Luján Holds Hearing on Future of Broadband Affordability

Washington, D.C. – Yesterday, U.S. Senator Ben Ray Luján (D-N.M.), Chair of the Subcommittee on Communications, Media and Broadband, convened a subcommittee hearing titled “The Future of Broadband Affordability” to examine the state of broadband affordability programs, the impact of a potential lapse or end of the Affordable Connectivity Program (ACP) and ways to address existing shortfalls in broadband affordability programs.

Access to broadband provides vital connections to education, health care and economic opportunity. Congress has established programs to increase broadband access through the Universal Service Fund, including the Lifeline and the High-Cost programs. More recently, Congress established the Affordable Connectivity Program (ACP) and the Broadband Equity Access and Deployment (BEAD) program to further improve broadband access and affordability. The Affordable Connectivity Program, which currently helps more than 23 million households connect to affordable broadband, will expire in May without congressional action.

The hearing witnesses included:

  • Jennifer Case Nevarez, Director and Lead Educator, Community Learning Network; Member of the Broadband and Digital Equity Support Team for New Mexico and the Office of Broadband Access and Expansion
  • Kathryn de Wit, Project Director, Broadband Access Initiative, The Pew Charitable Trusts
  • Blair Levin, Policy Advisor, New Street Research; Nonresident Senior Fellow, Brookings Metro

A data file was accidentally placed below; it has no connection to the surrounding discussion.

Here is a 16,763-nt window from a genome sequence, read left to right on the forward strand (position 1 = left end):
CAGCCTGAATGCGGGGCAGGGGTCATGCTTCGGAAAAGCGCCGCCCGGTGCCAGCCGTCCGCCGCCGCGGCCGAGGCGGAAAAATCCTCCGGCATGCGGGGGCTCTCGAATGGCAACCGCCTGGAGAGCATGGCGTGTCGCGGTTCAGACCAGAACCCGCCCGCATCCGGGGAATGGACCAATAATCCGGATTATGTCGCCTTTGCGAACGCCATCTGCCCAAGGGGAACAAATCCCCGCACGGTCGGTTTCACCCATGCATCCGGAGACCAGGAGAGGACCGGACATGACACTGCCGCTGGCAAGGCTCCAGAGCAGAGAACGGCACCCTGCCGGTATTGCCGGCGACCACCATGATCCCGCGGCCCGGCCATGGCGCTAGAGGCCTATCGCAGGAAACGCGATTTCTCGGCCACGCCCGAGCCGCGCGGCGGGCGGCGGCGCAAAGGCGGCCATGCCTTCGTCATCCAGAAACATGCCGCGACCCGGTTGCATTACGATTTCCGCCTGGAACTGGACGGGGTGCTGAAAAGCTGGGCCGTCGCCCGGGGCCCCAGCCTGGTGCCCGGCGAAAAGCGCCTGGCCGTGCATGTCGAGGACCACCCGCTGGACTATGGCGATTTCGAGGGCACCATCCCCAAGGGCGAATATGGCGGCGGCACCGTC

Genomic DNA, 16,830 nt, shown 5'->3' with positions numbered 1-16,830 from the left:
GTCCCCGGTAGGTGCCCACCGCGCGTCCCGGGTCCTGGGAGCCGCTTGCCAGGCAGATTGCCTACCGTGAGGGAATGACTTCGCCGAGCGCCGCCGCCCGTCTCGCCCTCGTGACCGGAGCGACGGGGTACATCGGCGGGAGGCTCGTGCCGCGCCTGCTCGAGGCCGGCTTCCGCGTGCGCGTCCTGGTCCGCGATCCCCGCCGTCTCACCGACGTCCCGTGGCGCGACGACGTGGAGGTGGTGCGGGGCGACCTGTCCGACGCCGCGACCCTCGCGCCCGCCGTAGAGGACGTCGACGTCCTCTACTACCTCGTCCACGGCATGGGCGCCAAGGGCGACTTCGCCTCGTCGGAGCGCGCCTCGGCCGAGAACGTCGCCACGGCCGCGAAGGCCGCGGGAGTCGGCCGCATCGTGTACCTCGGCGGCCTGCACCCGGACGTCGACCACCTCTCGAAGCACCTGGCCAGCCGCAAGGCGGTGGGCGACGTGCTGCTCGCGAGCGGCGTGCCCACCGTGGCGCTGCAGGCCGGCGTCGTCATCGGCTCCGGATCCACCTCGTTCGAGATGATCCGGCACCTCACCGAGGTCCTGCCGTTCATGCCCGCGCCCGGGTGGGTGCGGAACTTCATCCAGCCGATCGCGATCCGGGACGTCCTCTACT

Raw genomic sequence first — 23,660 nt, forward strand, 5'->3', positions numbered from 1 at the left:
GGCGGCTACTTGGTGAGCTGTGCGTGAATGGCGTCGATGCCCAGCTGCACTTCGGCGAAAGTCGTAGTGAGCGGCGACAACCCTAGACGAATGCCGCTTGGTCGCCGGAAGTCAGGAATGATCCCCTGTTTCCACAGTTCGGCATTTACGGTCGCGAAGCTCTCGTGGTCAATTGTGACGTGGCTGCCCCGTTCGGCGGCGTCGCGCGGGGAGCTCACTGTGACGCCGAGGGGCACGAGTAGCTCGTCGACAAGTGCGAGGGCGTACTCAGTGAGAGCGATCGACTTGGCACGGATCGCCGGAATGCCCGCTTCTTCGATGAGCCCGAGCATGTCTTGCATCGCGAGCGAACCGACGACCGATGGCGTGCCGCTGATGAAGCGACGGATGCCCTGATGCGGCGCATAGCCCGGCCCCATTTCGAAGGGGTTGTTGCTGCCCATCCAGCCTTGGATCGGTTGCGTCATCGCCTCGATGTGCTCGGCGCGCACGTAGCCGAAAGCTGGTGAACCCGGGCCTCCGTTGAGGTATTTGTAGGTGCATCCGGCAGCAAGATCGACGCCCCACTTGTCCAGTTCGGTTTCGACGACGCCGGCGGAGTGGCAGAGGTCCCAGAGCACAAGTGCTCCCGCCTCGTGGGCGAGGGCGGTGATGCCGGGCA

• Dr. Paul Winfree, President and CEO, Economic Policy Innovation Center

Video of the hearing is available HERE

An excerpt of Senator Luján’s opening remarks, as prepared for delivery, are below:

The people who rely on the Affordable Connectivity Program to connect with health care providers, attend work or school, or access their benefits—they are no less deserving than anyone else.

There are still many areas across the country where families have no options for high-quality broadband service. That’s why we worked together to pass the Bipartisan Infrastructure Law, which included the Broadband Equity Access and Deployment (BEAD) program to buildout broadband networks in regions of our country that have until now been left behind.

But building the network isn’t the end of the story—we have to make sure that people can afford to access it. This is why we created the Affordable Connectivity Program, to help low-income families afford internet service by contributing a $30 per month benefit.

Right now, there are over 23 million households participating in this program, that’s more than 55 million people. But it’s not only benefiting these individual families—it’s benefiting their local communities as well.

A study from the Benton Institute for Broadband & Society published last month found that every dollar that we put into ACP returns nearly two dollars in impact for the recipient of the benefit. It gives families access to better-paying jobs, to training and education to create economic mobility, to better deals on groceries and household goods. It means stimulating our local economies.

The time is now to save this program. The last full month of funding for ACP was April—this month, each household will only receive a partial benefit. If Congress fails to act, that will be the end of the Affordable Connectivity Program.



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